Beyond the issue of trust is that of personal writing voice. Take predictive texting (an early version of generative AI). Harvard research has shown that when we use predictive texting, our vocabulary tends to become more concise and less interesting. The philosopher Evan Selinger warns that this AI shortcut encourages us “not to think too deeply about our words” and to “give others more algorithm and less of ourselves.” Describing predictive texting, a student in one of my studies complained that “I feel like the message I sent is not mine.”
AI as editor and author is with us for the long haul. Writers need to make peace with the language genie, while holding fast to the opportunities for thinking and creating that writing bestows on us. Since we all have different aspirations when it comes to writing, the peace we broker must be individual. Approaching our own negotiating tables, here are two considerations to keep in mind.
First, beware of deskilling. Like retaining a foreign language, writing takes continuing practice. Nir Eisikovits, a philosopher, warns that the biggest near-term threat of AI is that it will lull us into degrading “abilities and experiences that people consider essential to being human.” I used to ask my students, What do you know when the internet is down? Today’s concern: Are you still capable of writing if an AI editor or text generator is unavailable?
Second, recognize your level of commitment, especially when something written bears your name. It’s child’s play for the likes of GPT-4 to concoct emails, blog posts, and article summaries. Is that OK with you? If you opt to view use of AI as a collaborative venture, how much are you willing to accept its algorithmic edits or text it has created out of predictive whole cloth? Research by Shakked Noy and Whitney Zhang found that ChatGPT reduced the time humans needed for a writing task, plus improved the quality of the end result. What’s more, 68% of study participants were content to submit ChatGPT’s initial output without doing editing of their own.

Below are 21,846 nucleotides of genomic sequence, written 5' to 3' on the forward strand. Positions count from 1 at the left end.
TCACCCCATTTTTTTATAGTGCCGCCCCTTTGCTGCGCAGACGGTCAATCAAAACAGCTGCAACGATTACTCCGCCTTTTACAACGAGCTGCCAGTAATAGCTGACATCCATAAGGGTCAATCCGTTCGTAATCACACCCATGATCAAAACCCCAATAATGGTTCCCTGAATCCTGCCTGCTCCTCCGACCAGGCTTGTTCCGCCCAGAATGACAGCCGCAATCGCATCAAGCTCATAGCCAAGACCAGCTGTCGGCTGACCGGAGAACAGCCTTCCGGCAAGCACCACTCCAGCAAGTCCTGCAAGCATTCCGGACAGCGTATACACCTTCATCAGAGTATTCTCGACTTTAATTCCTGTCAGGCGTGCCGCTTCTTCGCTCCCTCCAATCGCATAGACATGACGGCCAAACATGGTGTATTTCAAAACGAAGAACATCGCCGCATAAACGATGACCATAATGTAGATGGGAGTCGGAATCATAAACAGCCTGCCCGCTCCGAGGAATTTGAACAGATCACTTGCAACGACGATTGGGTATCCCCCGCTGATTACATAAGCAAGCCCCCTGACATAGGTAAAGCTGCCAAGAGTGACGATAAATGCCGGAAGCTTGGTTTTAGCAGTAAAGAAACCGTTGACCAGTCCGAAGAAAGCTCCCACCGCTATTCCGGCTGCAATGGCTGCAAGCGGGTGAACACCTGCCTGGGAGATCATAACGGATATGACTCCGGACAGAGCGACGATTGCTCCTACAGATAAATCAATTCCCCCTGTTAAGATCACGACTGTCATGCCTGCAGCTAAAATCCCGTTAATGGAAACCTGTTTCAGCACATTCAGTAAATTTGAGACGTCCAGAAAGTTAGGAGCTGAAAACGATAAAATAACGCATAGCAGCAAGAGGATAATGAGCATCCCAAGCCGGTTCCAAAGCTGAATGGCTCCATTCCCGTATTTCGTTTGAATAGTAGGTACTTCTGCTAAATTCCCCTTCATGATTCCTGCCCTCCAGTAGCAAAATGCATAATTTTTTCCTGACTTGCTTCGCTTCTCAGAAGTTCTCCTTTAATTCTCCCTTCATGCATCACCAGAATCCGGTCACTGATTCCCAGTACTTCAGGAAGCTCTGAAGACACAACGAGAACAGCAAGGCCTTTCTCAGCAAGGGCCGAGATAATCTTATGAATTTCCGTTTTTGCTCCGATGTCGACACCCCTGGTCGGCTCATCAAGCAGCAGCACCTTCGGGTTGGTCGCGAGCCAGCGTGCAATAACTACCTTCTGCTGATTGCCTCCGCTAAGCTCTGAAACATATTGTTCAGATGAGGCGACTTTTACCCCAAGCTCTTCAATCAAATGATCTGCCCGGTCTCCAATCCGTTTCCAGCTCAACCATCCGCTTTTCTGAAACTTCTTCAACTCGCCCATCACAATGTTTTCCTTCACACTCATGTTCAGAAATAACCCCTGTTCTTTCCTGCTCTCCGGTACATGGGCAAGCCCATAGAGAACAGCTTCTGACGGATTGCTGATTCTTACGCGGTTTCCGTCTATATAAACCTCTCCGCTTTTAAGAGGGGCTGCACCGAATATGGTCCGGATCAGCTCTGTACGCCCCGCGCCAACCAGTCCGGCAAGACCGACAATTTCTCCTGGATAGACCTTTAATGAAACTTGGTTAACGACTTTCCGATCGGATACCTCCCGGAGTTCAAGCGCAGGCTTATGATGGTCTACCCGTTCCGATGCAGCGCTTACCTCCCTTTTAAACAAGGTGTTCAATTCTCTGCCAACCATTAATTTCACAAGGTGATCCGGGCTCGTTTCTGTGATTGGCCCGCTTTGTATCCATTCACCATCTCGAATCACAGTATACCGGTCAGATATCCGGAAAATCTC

That’s handing over the keys.
The bulk of writing that most of us produce skews impersonal. It’s the everyday tasks of emails and memos, maybe churning out news stories or school assignments, even writing a guide to successful ChatGPT prompts. AI has already proven itself highly adept at such endeavors.
But human motivations for writing run deeper. We write to look outward, as with literary works that convey our perspective on the human condition. We write to look inward, including to find out what we’re thinking. We write for personal release, be it a diary entry or angry letter to an employer. All this writing is grounded in human sentience, of which AI has none. AI has no drive to better people’s lives, impart what it is thinking, or convey emotion.
When it comes to weighing commitment, also remember that both as a form of personal expression and as an art form, writing is a craft. How we chose our words and sentences is as vital as the meaning they convey. I keep harkening back to a passage in Francine Prose’s Reading Like a Writer:
“Writing…[is] done one word at a time, one punctuation mark at a time. It require[s] what a friend called ‘putting every word on trial for its life’: changing an adjective, cutting a phrase, removing a comma, and putting the comma back.”
If we cede to AI final say about words and even commas, we jeopardize more than artistic pride. We risk convincing ourselves that in the name of efficiency, it’s harmless for AI to assume ever wider swaths of what we previously would have written ourselves.
Don’t get me wrong. I’m no troglodyte when it comes to partnering with AI in the writing enterprise. Rather, my counsel is not to lose sight of the precious tool that writing offers us for shaping our minds and brains, for articulating our own ideas, and for sharing them with fellow humans.

Naomi S. Baron’s Who Wrote This?: How AI and the Lure of Efficiency Threaten Human Writing is available now from Stanford University Press.